Talkin Tech: Amazon Effect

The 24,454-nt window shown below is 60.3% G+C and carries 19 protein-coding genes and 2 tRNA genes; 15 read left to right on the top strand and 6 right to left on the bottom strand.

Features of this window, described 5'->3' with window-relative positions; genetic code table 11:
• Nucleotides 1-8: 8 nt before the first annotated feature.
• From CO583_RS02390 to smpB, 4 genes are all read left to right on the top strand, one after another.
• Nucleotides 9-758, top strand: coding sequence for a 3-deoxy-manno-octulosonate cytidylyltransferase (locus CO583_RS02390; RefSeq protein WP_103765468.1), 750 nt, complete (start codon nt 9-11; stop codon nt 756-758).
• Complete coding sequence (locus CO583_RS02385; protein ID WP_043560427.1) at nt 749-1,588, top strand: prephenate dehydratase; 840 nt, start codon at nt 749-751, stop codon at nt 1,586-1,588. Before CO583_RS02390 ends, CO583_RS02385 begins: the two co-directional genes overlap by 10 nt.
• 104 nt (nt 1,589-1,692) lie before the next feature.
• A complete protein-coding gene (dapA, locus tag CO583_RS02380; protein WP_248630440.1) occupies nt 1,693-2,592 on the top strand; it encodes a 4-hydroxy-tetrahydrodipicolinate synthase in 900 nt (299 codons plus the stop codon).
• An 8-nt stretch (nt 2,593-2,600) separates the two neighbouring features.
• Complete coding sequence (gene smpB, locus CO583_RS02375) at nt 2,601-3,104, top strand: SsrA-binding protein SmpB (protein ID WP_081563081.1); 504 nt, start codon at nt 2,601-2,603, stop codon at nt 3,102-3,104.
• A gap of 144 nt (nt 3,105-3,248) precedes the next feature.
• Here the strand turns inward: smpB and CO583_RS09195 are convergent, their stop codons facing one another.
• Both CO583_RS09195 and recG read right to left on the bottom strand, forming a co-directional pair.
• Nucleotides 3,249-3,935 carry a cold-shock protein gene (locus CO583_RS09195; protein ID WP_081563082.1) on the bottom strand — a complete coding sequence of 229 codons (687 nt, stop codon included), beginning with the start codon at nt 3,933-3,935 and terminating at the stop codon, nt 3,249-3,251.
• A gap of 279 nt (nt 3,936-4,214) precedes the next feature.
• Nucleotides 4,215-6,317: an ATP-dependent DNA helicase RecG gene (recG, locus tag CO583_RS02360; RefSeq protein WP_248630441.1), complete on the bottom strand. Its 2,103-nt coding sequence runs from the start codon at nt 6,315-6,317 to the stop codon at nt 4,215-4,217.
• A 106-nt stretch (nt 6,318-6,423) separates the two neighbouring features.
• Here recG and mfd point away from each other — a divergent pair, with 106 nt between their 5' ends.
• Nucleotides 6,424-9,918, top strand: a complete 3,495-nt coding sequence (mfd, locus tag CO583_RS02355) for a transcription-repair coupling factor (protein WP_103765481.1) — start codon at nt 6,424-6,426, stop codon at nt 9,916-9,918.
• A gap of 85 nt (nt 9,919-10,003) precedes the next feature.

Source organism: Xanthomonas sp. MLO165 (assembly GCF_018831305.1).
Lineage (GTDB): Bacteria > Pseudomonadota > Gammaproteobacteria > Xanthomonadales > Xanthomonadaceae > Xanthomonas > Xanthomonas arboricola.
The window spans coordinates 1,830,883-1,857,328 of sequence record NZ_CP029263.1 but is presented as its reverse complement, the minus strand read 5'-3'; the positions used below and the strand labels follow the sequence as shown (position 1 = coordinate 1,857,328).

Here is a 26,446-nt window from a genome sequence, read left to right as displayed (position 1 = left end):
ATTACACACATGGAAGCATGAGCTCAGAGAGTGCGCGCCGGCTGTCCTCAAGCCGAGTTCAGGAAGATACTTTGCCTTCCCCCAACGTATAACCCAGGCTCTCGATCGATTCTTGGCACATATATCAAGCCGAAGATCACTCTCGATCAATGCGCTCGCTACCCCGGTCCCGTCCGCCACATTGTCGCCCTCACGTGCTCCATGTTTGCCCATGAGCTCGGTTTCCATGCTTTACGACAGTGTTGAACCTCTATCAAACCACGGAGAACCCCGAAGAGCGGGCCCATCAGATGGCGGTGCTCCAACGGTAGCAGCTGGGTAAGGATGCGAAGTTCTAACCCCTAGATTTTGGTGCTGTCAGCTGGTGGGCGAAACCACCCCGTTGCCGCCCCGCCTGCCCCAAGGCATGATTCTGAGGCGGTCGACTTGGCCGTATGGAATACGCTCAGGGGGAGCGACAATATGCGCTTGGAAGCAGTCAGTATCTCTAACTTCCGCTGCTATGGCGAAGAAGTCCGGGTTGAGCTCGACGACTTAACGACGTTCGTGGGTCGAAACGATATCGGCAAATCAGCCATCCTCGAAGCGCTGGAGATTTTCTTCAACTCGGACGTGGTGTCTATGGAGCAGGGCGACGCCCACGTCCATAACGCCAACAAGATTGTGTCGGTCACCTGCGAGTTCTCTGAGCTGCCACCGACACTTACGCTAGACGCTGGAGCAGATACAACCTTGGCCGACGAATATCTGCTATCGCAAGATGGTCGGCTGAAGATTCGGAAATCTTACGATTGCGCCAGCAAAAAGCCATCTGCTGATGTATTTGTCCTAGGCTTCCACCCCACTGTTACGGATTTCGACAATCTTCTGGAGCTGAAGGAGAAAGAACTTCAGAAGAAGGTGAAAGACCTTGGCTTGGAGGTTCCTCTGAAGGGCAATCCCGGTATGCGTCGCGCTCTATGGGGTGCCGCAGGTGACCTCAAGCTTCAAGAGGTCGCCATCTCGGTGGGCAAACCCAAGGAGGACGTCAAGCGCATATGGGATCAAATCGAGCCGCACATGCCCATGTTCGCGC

After the June announcement that Amazon is in the process of acquiring Whole Foods, with the exception of a provocatively-titled article by Brad Rosen, CEO of Drync, “Did Amazon Just Kill Liquor Retail As We Know It?”, there was not much speculation about how this acquisition may impact wine retailers. Retailers, however, should be making preparations to contend with Amazon now. Grocery chains that sell alcohol have always posed a serious competitive threat to independent retailers, and Whole Foods themselves was one of the biggest with more than 350 liquor licenses across 41 states. That massive brick-and-mortar footprint, however, is now in the hands of the largest eCommerce company in the world, who has clearly been preparing for this moment. Amazon aims to erase the lines between brick-and-mortar and online shopping, and you can see this in their most recent innovations. In the last year alone, they’ve opened up two of their own branded “drive-up” brick-and-mortar stores in Seattle, WA where you buy online and can pick up your groceries within 15 minutes. They’re also planning on opening another Seattle store called Amazon Go, where there are no cashiers; phones automatically and accurately handle payment. In the last two years they’ve also made further improvements with local delivery and have expanded Amazon Prime Now, a service that offers limited 1-hour delivery. Imagine now a future where those recent innovations mature and are able to be incorporated into another 350+ brick-and-mortar locations across the country, and where Amazon can lobby extensively (they spent $11M+ on lobbying in 2016). How do independent retailers contend with this future? Having a conveniently located store with decent prices will not be enough. With the emergence of 1-hour local delivery via apps like Drizly, consumers are becoming more aware of alternatives to going into a brick-and-mortar store to get a bottle of wine quickly. Amazon can and will push the boundaries on this channel; independent retailers cannot hope to outmatch Amazon in this area. Wine retailers, however, can outperform Amazon (and other grocery chains) in customer service—especially when it comes to recommending products and inspiring consumers to become excited about what they’re buying. This, coupled with leveraging current and emerging technology to keep up an online presence, should be among the fundamental strategies used by independent wine retailers competing with Amazon and other massive corporate retail players in the future.


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